Format: Internet video on laptop.
Watch enough propaganda films and eventually you start to discern interesting shades of difference between them. There are the out-and-out jingoistic propaganda films. There are those who try to assert their message more subtly, and there are those that attempt as much as possible to depict war as the brutal necessity is sometimes is. Wing and a Prayer (also called The Story of Carrier X) is that sort of film. The movie used real war footage—not a rarity—but uses it effectively. In a lot of ways, Wing and a Prayer is pretty standard fare for a war film made during wartime, but it attempts to be more and sometimes succeeds.
The film begins a few months after Pearl Harbor with the premise that the American people are desperate to figure out why the American Navy has not retaliated against the Japanese. The truth is that the attack weakened the Americans and the desire is to prevent the Japanese from learning the extent of the damage. To this end, a plan is developed. A single carrier, the one that we’ll be spending time on for the length of the film, will be sailed around the Pacific to make it appear that the American fleet is dispersed throughout the ocean. The goal of the plan is to get the Japanese to commit their forces to Midway, allowing the Americans to strike at a large part fo the Japanese fleet with the element of surprise.
The plan, of course, is top secret. Only the men in charge on the carrier are aware of even part of the goal. On board, the pilots are instructed that any time they encounter Japanese aircraft, they are to pull back and not engage, essentially running from the fight. In several cases, this causes the deaths of a few pilots, since they are not allowed to retaliate even in cases where their fellow planes have been shot down. This takes a slow toll on the men’s morale. The tough-as-nails, no-bullshit commanding officer Bingo Harper (Don Ameche) doesn’t help much, either.
Harper maintains an iron grip on his men, wanting them to do everything as commanded and by the book. The man in charge of the squadron, Edward Moulton (Dana Andrews) does his best to rein his men in, but often to no avail. The men are headstrong, cocky, and frustrated. One of the men, a former Oscar-winning actor named Hallam Scott (William Eythe), enrages Harper by landing on the carrier despite being waved off. Another, Malcolm Brainard (Harry Morgan), disobeys orders and destroys a bombing target on a practice run and is grounded. “Cookie” Cunningham (Kevin O’Shea) ditches a plane immediately after launch.
Slowly, frustrations build until the moment that the Americans have gotten the Japanese exactly where they want them at Midway. The final 20 minutes or so of the film depict the battle, with fires on the American carrier and massive destruction of the Japanese fleet. Many of the men we’ve come to know don’t make it back, but many others do. All in the name of war and of world peace, don’t you know.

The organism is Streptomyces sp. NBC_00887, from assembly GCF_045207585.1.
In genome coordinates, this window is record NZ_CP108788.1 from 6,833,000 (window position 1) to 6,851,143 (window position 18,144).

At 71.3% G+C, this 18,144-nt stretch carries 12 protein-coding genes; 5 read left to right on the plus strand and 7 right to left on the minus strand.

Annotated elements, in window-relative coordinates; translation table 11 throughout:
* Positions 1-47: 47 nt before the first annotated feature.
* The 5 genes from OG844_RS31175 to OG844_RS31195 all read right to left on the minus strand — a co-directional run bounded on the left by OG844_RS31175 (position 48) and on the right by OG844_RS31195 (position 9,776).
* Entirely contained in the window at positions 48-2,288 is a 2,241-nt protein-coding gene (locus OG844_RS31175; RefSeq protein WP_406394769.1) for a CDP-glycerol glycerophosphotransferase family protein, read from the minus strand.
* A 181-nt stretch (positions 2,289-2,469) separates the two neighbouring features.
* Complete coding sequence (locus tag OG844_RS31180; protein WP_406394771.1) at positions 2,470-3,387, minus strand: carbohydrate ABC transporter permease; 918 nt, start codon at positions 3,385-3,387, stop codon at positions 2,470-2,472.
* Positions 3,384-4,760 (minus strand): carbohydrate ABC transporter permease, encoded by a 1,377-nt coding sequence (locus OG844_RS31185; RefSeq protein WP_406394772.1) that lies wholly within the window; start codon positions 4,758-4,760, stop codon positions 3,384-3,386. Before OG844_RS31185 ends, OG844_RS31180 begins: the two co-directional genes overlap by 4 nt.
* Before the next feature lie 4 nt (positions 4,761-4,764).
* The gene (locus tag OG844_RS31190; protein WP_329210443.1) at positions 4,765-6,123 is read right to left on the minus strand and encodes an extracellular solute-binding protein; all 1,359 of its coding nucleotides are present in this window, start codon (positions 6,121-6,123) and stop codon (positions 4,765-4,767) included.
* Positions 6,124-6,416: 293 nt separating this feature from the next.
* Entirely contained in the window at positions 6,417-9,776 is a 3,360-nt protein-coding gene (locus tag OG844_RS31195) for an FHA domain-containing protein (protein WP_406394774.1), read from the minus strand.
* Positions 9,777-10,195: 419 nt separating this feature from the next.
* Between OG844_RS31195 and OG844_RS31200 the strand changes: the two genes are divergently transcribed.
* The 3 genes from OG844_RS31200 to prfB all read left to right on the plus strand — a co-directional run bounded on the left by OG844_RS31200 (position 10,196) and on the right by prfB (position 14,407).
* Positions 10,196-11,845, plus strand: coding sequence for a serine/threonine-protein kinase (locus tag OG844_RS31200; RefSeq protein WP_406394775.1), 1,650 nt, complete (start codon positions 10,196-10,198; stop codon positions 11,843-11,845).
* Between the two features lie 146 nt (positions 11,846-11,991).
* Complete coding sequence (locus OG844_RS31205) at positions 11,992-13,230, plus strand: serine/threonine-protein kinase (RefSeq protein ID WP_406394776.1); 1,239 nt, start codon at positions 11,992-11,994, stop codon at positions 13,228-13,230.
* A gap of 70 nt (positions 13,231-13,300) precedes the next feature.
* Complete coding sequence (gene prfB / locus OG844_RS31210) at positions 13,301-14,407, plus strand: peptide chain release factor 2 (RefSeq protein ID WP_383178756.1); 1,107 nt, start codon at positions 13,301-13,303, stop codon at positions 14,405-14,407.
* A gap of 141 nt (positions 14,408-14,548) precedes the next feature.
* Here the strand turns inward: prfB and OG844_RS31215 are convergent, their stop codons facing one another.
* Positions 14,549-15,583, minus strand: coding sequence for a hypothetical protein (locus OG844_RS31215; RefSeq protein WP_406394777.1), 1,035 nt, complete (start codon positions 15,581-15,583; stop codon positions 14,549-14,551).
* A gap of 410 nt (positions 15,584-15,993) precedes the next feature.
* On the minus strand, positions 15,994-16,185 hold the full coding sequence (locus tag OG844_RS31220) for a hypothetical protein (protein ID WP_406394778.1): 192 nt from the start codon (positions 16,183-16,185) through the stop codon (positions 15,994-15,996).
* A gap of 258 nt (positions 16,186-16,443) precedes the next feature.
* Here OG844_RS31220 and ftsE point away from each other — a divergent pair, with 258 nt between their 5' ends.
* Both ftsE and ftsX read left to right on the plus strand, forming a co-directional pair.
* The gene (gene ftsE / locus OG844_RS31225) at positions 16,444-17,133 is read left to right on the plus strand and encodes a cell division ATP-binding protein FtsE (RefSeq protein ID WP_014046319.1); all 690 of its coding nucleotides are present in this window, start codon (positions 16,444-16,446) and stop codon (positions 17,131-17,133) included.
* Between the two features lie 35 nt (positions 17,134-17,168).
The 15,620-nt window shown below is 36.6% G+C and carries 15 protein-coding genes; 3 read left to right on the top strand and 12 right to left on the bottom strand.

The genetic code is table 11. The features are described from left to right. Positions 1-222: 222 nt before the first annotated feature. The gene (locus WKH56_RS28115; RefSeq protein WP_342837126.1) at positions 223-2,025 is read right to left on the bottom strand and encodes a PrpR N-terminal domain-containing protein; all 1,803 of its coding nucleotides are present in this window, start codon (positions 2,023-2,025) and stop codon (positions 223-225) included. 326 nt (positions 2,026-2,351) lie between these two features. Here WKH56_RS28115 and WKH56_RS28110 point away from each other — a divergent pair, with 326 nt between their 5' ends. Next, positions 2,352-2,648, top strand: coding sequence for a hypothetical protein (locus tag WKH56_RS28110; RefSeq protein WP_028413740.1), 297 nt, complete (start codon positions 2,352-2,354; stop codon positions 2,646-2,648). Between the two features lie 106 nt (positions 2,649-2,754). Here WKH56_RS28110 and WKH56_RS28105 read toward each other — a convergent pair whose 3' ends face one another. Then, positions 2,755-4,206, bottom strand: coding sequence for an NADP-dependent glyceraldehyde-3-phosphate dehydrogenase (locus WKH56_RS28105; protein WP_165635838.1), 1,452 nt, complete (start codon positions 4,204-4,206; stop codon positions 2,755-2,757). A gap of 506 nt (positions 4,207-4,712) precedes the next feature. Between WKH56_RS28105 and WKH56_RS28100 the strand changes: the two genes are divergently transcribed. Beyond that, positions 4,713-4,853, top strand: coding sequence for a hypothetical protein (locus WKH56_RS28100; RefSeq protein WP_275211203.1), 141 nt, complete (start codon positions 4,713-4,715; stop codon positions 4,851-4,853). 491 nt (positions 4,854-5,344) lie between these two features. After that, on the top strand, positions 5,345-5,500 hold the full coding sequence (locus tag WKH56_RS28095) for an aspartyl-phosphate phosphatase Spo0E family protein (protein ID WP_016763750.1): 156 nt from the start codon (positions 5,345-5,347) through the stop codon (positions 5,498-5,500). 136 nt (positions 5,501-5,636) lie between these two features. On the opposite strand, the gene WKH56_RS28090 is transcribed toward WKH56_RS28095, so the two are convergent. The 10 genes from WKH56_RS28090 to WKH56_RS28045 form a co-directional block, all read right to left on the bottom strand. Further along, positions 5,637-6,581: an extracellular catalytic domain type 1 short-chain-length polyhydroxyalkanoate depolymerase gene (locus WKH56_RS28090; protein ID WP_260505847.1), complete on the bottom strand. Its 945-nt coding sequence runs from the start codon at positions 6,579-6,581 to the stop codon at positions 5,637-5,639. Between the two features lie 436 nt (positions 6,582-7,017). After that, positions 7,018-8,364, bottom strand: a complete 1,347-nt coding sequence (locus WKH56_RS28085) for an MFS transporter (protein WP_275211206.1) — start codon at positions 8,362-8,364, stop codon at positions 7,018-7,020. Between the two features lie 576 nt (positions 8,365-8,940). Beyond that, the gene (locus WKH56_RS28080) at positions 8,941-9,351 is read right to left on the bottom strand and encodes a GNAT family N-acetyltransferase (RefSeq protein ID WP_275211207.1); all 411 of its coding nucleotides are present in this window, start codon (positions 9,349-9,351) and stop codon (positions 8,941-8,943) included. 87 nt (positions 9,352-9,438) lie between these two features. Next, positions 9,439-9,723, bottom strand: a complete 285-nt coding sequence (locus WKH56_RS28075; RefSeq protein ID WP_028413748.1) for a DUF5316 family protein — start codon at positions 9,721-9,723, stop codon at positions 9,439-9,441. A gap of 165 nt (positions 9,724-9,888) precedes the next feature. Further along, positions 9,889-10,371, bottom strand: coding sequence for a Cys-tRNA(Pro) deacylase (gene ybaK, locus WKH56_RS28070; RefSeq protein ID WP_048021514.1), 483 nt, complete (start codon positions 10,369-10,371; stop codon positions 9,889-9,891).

One aspect of the film’s attempt at realism works against it. There is a section of the film where we know essentially the American battle plan but the men on the ship do not. We’re witness to their frustration. But in a cinematic shorthand, we see the carrier travel by dotted line around the Pacific with a couple moments of footage at a few different points on the trip. To indicate losses of planes, names are erased from the chalk board of active duty. But this is a film where we know the men by their quirks of character rather than by their names. Seeing a particular name crossed off means very little when we’re not sure which of the men it is. So when we discover near the end of the film that Brainard has been lost, it comes as something like a shock. Harry Morgan, after all, was distinctive in both appearance and voice.
But this is a real problem. One of the men on board has a desire to grow vegetables on the ship hydroponically so that the men can enjoy fresh food instead of the canned vegetables that would be far more common. During the attack on Midway, a radio report followed by a slow pan to the growing vegetables indicates that the man evidently in danger is the one obsessed with his vegetable garden. But until the slow pan, I had no idea that was the case.
To a modern film viewer, the biggest problem is the obvious scenes of rear projection. I tend to be a little more forgiving for older films when it comes to the technology, but there is some very obvious rear projection here as well as some very obvious use of models during the final conflict. When scenes of model ships blowing up are used side-by-side with actual combat footage, the discrepancies are even more glaring and problematic.
Ultimately, the characters of Wing and a Prayer are straight out of central casting, but the film genuinely tries to do something different in showing the frustration of the men and the fruition of the strategy being attempted. It’s more interesting than it is good, but you could do a lot worse with a World War II actioner.
Why to watch Wing and a Prayer: A very different form of propaganda film.
Why not to watch: The technology doesn’t hold up at all.